TIP 6: MAKE A CHARCOAL MASK
The point of wearing face paint isn’t to provide interesting selfie fodder—it’s to keep deer from seeing your shiny mug.
Greasy paints are a pain in the butt and difficult to remove. Charcoal is a simple but cheap alternative. Grab a briquette (avoid the quick-lighting kind) out of the bag next to your grill. Place it in a plastic bag and use a hammer to pulverize it into powder. Now you have face camo that’s a cinch to apply, washes off easily, and has the added benefit of providing some level of scent control (carbon is, after all, the key ingredient used in scent-eating clothing).
TIP 7: SWEETEN THE PLOT
Ed Spinazzola is a Michigan legend renowned for his pioneering methods of food plotting. One of his favorite concepts is devilishly simple: Make the forage you’re hunting more attractive than any other in the area. This is done with fertilizers and a basic understanding of plant biology. About two weeks prior to opening day, hit the forage you plan to hunt with a dose of urea (46-0-0 fertilizer). Follow that up with an application of nitrogen. The urea will fuel the root system and the nitrogen will turn the foliage ultra-green. This only works on plants that are still green, of course. Doing this to soybeans makes them seem almost neon in color, and deer will pound them.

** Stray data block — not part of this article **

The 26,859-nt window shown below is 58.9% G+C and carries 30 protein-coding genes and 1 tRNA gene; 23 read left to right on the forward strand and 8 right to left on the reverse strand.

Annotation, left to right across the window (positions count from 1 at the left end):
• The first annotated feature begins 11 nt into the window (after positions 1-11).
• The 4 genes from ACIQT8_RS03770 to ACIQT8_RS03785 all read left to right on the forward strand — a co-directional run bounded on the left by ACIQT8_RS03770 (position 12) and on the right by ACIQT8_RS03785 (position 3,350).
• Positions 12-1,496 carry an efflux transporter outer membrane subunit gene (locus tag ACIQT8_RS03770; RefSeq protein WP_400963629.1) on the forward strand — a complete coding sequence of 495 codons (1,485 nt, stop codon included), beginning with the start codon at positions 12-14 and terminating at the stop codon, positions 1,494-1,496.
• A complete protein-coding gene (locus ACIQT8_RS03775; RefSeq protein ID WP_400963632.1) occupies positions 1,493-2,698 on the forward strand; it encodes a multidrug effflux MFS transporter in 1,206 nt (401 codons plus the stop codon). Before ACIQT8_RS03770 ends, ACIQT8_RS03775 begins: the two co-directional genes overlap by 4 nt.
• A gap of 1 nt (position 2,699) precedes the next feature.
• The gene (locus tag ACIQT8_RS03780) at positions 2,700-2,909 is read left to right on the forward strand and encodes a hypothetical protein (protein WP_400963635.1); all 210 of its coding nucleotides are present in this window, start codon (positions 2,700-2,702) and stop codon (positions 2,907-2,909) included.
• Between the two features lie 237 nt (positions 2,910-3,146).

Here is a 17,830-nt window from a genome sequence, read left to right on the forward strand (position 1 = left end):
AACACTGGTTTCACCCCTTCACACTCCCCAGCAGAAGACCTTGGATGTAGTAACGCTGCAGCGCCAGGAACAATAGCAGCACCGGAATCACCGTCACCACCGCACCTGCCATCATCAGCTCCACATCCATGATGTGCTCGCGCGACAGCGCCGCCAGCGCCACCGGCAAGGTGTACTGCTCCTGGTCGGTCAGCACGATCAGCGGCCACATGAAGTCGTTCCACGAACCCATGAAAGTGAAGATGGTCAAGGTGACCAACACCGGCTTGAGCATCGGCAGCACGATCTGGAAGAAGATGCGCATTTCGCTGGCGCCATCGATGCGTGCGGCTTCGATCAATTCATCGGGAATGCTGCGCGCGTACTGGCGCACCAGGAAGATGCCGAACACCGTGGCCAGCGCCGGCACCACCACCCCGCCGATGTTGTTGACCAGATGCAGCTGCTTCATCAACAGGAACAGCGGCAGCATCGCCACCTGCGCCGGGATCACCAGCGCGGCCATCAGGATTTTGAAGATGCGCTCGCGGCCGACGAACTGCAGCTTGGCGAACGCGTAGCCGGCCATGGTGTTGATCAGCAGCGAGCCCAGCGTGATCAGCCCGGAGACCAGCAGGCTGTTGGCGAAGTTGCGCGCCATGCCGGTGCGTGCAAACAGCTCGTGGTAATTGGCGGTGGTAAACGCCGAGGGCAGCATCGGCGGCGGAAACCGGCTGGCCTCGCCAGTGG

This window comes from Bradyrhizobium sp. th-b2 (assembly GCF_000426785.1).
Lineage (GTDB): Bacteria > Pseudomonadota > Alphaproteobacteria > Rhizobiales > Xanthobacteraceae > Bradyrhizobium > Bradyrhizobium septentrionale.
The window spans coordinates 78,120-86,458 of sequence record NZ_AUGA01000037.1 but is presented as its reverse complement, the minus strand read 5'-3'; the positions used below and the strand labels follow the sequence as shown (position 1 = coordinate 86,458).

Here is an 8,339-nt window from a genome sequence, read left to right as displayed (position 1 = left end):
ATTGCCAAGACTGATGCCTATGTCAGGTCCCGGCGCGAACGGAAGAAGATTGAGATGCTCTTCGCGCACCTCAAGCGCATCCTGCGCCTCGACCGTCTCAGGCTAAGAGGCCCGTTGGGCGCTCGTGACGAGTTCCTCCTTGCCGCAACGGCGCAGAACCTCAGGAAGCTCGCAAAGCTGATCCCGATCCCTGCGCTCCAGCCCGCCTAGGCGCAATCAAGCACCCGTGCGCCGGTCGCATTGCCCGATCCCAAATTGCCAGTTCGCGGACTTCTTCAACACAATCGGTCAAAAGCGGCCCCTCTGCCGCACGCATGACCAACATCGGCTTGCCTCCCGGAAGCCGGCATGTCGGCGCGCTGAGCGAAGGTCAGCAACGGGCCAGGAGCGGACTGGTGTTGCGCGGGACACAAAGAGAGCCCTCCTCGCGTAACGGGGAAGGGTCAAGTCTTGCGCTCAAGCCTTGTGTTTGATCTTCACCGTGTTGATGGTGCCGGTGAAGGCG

This sweetening process works on native vegetation as well. If state law allows it, you can do this sweetening process on public lands and existing natural browse.
TIP 8: ZIP IT UP
Always keep a stash of zip ties in your pack. You can use these slivers of plastic magic to quickly affix your tag to a deer, erect a ground blind, or add cover to a stand.
TIP 9: DRIVE ‘EM HOME
If you intend to do your own drive, learn from the mistakes of others. On the opener, a small group (see illustration at right) can produce better results than a big one. With so many hunters out, the goal isn’t to push deer but rather to nudge them into positions you can take advantage of. Start with a small group—three to five hunters—and position a pair of standers on the downwind side of cover at least an hour before the drivers begin to work.
Once standers are in place, drivers drift along the upwind sides of deer-holding cover, moving slowly and quietly. The goal is to allow scent to sift into the cover, getting deer on their feet and sneaking away.
This does two things: First, it affords the standers shots at deer that are walking rather than running. Second, the drivers can often catch deer that are circling to identify the threat and eventually return right back to the cover they just left—something older bucks do more often than you’d think.
TIP 10: LET THEIR DRIVE WORK FOR YOU
Deer drives may be controversial in some circles, but there’s little argument as to their effectiveness with regard to getting deer on their feet. An opening day drive can work if it’s done right—and you can also benefit from drives gone wrong on neighboring property by hanging a stand off the property line.
Many drives are done with too many hunters and too little planning, which means deer are up and moving long before standers or drivers are in place and subtle escape routes are overlooked. It’s those escape destinations that you want to target.
In farm country with small woodlots (above), brushy fencerows serve as travel corridors. Take that into account.